Did September 11 Really Change Everything: Preserving Canadian Values in the Face of Terrorism
58 Pages Posted: 27 May 2008
The author critically examines the challenges of the terrorist attacks on September 11, 2001 to Canadian law, courts, sovereignty, and democracy. He compares these challenges to Canada's acceptance of nuclear arms in the wake of the Cuban Missile Crisis of 1962, an event that caused George Grant in his Lament for a Nation to declare Canadian sovereignty and a distinctive Canadian democracy to be dead. The Anti-terrorism Act is examined in comparison to other expansions of the criminal law in response to tragic crimes, as well as against the increased emphasis in Canada and the United States on crime as a political issue. The author differentiates between respecting non-discrimination as a value in the criminal law and accepting victims' rights as a reason for limiting the rights of the accused. He also examines the dangers of relying on the criminal law to prevent terrorism and evaluates alternative administrative measures, including some contemplated in the proposed Public Safety Act.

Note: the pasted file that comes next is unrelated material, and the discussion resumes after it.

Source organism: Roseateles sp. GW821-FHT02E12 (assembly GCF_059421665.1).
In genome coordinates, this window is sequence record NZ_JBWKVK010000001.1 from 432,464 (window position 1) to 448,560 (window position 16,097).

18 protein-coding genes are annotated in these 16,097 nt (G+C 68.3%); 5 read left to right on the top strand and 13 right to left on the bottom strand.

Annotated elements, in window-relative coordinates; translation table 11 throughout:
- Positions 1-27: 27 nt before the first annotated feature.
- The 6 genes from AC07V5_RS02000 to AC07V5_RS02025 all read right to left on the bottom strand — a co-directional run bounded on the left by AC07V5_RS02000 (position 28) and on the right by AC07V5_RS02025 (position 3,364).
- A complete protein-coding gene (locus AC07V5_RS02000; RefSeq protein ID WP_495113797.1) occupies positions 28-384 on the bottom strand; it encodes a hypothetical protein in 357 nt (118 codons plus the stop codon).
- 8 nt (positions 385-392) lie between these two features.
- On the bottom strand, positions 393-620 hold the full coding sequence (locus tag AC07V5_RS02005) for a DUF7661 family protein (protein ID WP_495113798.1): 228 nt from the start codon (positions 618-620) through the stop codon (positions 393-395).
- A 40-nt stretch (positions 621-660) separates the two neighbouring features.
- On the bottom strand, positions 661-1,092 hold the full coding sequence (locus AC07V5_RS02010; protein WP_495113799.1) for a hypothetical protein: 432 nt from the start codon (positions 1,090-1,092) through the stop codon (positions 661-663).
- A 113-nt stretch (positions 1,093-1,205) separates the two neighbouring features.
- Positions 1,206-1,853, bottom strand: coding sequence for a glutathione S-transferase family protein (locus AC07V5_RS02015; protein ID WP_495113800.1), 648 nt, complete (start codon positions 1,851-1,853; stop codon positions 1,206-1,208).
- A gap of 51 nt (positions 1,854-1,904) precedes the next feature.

The challenges of September 11 for Canadian courts are related to American-style debates over judicial activism. The author argues that the recent decisions of the Supreme Court in Burns and Rafay and Suresh suggest possible judicial reactions to future challenges of anti-terrorism measures. The author also argues that debate after September 11 while maintaining an appropriate degree of openness to dissent did not pay sufficient attention to the importance of respecting international law in the treatment of detainees or anti-discrimination principles with respect to the possible profiling of particular minority groups. The struggle to maintain a distinctive and moderate Canadian approach to anti-terrorism measures can, in the author's view, be assisted by rejecting the idea that September 11 changed everything.
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